Like Charlie said, there is a demonstration in AI Safety Gridworlds. I also cover these dynamics in a more general and game-theoretical sense in my AGI Agent Safety by Iteratively Improving the Utility Function: this paper also has running code behind it, and it formalises the setup as a two-player/two-agent game.
In general though, if people do not buy "You can't fetch the coffee if you're dead" problem as a thought experiment, then I am not sure if any running code based demo can change their mind.
I have been constructing a set of thought experiments, illustrated with grid worlds, that do not just demo the off-switch problem, but that also demo a solution to it. The whole setup intends to clarify what is really going on here, in a way that makes intuitive sense to a non-mathematical audience. Have not published these thought experiments yet in writing, only gave a talk about it. In theory, somebody could convert the grid world pictures in this talk into running code. If you want to learn more please contact me -- I can walk you through my talk slide deck.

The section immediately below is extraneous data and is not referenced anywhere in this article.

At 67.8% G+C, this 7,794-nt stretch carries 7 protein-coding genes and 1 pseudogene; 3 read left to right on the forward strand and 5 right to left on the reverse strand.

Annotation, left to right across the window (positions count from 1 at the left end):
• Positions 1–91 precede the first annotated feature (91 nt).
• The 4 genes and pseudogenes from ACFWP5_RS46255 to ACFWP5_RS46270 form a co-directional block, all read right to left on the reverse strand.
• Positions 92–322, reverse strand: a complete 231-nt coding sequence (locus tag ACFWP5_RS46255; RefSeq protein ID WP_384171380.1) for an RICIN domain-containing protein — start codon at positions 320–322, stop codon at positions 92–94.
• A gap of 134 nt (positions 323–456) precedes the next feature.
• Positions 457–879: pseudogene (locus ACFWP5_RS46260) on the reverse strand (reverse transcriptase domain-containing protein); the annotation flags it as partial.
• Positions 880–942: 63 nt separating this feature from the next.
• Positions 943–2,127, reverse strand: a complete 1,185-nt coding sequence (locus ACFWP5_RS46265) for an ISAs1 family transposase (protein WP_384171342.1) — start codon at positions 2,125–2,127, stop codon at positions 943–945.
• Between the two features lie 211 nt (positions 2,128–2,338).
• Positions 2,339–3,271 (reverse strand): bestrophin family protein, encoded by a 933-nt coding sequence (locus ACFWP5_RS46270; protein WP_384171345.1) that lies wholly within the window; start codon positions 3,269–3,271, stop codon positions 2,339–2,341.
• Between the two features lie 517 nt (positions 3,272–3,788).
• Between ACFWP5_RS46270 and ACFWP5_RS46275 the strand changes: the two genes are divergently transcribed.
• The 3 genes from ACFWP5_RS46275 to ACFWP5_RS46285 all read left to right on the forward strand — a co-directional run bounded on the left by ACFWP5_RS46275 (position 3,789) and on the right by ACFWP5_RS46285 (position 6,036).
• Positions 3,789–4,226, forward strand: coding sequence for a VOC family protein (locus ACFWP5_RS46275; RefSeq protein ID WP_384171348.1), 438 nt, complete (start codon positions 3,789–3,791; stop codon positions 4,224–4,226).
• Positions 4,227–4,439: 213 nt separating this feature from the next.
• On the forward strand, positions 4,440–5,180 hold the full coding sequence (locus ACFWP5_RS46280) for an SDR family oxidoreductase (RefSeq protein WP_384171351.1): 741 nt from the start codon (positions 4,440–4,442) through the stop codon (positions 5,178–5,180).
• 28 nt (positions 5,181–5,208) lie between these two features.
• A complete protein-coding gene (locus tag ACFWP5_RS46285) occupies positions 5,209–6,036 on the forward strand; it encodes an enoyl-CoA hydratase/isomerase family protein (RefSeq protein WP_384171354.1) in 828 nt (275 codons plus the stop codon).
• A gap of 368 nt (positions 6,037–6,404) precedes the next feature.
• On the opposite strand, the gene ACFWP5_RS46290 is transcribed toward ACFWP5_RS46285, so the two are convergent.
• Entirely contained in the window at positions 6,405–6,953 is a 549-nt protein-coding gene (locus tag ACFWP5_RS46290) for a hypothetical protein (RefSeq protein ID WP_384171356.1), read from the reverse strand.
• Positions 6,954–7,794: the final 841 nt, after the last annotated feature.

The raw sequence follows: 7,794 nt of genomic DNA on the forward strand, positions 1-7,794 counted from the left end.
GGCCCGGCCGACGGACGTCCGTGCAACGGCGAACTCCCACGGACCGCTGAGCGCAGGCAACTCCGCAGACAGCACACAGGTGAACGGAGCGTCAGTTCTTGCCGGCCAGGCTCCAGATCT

I think I disagree with Charlie's hot take because Charlie seems to be assuming that the essence of the solution to "You can't fetch the coffee if you're dead" must be too complicated to show in a grid world. In fact, for the class of solutions I prefer, these solutions can be very easily shown in a grid world. Or at least easy in retrospect.